“From many miles in the north a man carried a bushel of corn to the mill in the south, but to his great disappointment he found that the mill had broken down and he could not get his meal. Undaunted, however, he carried the corn back home again, where he and his brother hollowed out a fresh stump, put the corn therein and pounded it until it became meal.” – the pioneer days in aldborough pg 20
Today our focus is the importance of mills to the settlers of the Talbot Settlement. What if your community didn’t have a mill? Luckily, as the population grew, so did the number of locations to grind the forever-needed grains.
At the conclusion of our last episode you heard that the Grist Mill at Port Talbot was burned during the raids of 1814 leaving settlers without a way to grind wheat into flour.
Before we get too far into this topic it might be a good idea to explain how a Grist Mill works:
The machinery of a mill is powered by the force of gravity as water pours over the water wheel and causes it to turn. There are two basic designs for water wheels a horizontal wheel with a vertical axle; or a vertical wheel with a horizontal axle.
As water flowed from the millrace (a channel carrying what should be a swift current of water) onto the water wheel, troughs built into the water wheel filled, and the weight of the filled troughs brought them down and caused the wheel to turn. A water wheel was usually constructed from wood or metal, with a number of troughs, blades or buckets arranged on the outside rim.
You can feed water wheels with a mill pond, formed when a flowing stream is dammed. The race bringing water from the mill pond to the water wheel is a headrace; the one carrying water after it has left the wheel is commonly referred to as a tail race. Obviously all mills had to be placed along creeks and streams that had water running with enough force for the wheel to turn.
The mill was the basis of survival in any settlement because flour was used to make many meals and was unavailable until a grain crop was sown, grown, collected and ground. Flour at the time was considered more important than lumber. Let’s face it trees were everywhere and in the way of planting crops. Your harvest fed livestock as well as the people caring for them.
When there was no mill in western Elgin County, in order not to die of starvation, settlers had to travel to Long Point to use the mill there. Imagine walking for 3 days through a forest carrying bags of wheat, corn, or rye and then walking 3 days back this time with bags of flour. You could instead create an alternative method of grinding at home some are using the back of an axe to crush grain against a flat stone, burning out a tree stump for a mortar and making a wooden pestle. Some settlers tried boiling their grain in lye and then drying it until it burst open the shell to then boil it again and eat as a mush. This process could take a whole day.
Recollections of Archibald McKellar, a native of Scotland, who arrived in Aldborough in 1817 when he was not quite 2 years old and there was no mill in the community. The first invention he recalls for preparing grain was a section of a tree 2.5 feet long and 12 inches in diameter with a hold the shape of a large half of an egg cut crosswise in the top. The grain was put in the hole and with a wooden mallet the shape of the hole, the grain was pounded until the bran (outside covering) was removed. The Scottish called this contraption the “Crotag” which means Pounder in English. To eat this grain you boiled it well.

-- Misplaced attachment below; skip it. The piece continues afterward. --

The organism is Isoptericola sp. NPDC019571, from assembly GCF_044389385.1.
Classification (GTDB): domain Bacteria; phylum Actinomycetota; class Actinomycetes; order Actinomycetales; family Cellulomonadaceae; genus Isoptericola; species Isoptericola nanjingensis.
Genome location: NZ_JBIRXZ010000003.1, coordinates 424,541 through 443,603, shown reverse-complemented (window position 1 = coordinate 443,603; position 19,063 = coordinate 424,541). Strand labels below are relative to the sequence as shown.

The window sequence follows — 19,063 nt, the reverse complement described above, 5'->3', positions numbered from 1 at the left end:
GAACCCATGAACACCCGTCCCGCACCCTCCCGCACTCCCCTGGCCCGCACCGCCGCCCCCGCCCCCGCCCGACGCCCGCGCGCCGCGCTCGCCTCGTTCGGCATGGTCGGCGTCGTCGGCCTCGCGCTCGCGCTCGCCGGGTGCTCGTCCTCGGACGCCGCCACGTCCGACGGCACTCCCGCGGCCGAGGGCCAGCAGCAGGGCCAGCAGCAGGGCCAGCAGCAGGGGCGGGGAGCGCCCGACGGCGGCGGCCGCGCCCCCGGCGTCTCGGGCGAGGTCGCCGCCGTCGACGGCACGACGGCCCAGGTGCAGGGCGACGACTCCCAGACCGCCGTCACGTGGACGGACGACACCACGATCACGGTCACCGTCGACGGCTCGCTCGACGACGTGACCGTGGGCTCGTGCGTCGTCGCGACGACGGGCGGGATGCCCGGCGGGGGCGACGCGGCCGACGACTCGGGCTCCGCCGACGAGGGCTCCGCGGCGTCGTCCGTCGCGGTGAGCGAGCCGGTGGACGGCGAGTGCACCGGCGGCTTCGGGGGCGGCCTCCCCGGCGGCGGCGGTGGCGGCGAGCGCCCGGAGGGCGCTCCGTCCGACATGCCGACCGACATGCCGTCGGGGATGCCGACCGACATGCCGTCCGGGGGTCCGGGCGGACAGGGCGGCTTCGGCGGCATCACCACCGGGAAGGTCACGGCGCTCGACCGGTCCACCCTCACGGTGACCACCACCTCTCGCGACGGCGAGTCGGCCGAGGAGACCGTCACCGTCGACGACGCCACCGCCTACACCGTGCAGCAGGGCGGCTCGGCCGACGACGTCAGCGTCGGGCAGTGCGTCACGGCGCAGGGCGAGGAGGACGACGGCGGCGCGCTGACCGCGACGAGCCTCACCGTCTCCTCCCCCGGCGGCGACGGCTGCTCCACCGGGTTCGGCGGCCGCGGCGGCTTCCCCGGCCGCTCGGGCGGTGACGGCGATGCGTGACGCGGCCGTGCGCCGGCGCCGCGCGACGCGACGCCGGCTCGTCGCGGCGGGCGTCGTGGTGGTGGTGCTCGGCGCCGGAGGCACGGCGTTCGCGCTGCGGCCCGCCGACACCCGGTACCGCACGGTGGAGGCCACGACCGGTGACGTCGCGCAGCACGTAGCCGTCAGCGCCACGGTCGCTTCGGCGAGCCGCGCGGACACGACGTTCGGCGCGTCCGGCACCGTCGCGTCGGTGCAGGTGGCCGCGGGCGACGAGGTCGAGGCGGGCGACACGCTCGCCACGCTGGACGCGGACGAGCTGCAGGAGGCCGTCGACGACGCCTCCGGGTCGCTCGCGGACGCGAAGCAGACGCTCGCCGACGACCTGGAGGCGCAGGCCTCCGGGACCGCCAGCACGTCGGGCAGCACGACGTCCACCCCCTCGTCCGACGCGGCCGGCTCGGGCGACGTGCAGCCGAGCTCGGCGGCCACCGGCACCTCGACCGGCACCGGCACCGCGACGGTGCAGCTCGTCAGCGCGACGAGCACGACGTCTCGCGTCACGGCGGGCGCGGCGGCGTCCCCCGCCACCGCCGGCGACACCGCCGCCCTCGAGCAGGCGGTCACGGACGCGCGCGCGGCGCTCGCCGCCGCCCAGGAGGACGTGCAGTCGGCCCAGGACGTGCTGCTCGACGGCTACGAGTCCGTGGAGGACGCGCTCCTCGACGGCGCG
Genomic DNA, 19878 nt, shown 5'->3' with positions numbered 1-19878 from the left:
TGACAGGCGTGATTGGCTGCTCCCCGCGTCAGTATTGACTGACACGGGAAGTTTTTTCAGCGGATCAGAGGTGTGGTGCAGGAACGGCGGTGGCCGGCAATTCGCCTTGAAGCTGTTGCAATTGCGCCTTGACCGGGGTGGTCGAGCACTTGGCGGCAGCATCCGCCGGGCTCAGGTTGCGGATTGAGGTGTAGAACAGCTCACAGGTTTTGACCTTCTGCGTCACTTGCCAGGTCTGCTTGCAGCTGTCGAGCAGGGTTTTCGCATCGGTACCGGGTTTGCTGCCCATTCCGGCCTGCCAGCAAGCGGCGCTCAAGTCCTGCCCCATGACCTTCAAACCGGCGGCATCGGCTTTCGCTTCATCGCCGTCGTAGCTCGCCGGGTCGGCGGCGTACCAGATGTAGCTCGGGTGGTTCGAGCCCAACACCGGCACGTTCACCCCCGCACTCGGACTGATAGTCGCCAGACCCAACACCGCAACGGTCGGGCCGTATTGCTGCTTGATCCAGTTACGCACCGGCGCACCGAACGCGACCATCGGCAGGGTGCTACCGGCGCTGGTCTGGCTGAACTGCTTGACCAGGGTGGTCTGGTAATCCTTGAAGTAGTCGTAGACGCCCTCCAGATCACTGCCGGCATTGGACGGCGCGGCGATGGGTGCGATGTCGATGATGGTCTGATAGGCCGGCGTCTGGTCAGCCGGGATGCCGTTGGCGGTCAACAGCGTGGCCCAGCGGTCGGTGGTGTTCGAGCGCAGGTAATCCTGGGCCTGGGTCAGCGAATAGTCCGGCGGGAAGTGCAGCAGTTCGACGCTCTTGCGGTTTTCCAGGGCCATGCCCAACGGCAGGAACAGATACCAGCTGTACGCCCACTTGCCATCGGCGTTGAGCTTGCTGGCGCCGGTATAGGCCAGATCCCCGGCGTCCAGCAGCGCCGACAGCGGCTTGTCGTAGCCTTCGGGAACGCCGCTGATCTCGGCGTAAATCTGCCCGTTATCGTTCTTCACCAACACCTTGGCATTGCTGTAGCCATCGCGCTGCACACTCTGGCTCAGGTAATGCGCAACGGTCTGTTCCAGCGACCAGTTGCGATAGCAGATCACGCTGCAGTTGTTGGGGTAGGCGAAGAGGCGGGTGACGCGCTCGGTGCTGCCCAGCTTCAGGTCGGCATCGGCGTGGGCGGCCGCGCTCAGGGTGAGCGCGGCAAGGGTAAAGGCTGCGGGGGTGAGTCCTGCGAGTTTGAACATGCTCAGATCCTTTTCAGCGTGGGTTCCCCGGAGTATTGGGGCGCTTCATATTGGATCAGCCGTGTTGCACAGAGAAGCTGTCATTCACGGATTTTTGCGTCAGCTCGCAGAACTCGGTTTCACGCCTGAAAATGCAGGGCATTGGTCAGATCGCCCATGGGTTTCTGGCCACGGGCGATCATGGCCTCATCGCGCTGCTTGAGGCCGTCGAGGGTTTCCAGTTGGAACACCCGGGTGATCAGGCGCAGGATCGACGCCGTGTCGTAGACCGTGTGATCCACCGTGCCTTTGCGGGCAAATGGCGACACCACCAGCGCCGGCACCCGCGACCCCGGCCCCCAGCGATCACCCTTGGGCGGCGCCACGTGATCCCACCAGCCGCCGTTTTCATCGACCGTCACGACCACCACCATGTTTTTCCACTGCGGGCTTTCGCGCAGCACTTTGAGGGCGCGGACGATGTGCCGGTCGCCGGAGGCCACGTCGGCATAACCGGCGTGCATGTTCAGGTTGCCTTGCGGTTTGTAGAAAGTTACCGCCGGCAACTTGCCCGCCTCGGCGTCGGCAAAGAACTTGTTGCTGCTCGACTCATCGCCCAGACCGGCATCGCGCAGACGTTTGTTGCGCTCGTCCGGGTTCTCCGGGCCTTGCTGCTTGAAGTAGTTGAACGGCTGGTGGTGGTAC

After this, Archibald’s father, Peter McKellar and Mr. Menzies (a stone mason) invented a hand mill in 1818 or 1819. They called it a “Bradh” hand mill. The shell is a section of hollow butterwood or sycamore about 3 feet long. The lower stone is set into it and sunk about 2 inches below the top. Near the bottom, where the meal comes out of the stone, a hole is made in the centre of the upper stone to drop the grain in by hand. The upper end of the pole is place on the centre of the upper stone and lower end of the pole is placed at the rim of the upper stone forming the crank. A stone mill such as this was sent for exhibit to the World’s Fair in 1886, held in the United Kingdom.
Colonel Thomas Talbot suggested Peter McKellar, who clearly had good mechanical talents, build a grist mill on the Sixteen Mile Creek in Aldborough (now Port Glasgow) and Talbot would give him the irons of his burned mill and an additional 50 acres of land. The mill was built and in operation by 1821, but the 50 acres was never given. McKellar sold the Mill in 1837 to a new owner. Since the 16 mile creek would freeze in winter and dry up in summer, all the provisions required for summer eating had to be ground between mid-March and mid-June. In order to accomplish this task, Peter McKellar ran the mill 24 hours a day by himself. His work day began at 2am on Monday morning and he worked through until 1am Sunday morning.
To commemorate the burning of Talbot’s Mill and its reuse in Aldborough there is a cairn at the Memorial Park near Port Glasgow. The cairn has a concrete base ten feet square and made of cobble stones taken from the Lake Erie shore were the first Aldborough settlers set foot. The apex is 12 feet in height and has an iron flag staff on top. The east side is covered with glass containing a list of pioneers as shown in the 1820 assessment roll. On the west side is a panel with the names of Aldborough people who served in The Great War. Jacob Smith of West Lorne built the cairn financed by the Aldborough Old Boys Association. Unveiling took place on August 14, 1930. In 2014 an interpretive panel was installed beside the cairn explaining the War of 1812 burning of Talbot’s Mill and the irons being moved to build the first mill in Aldborough.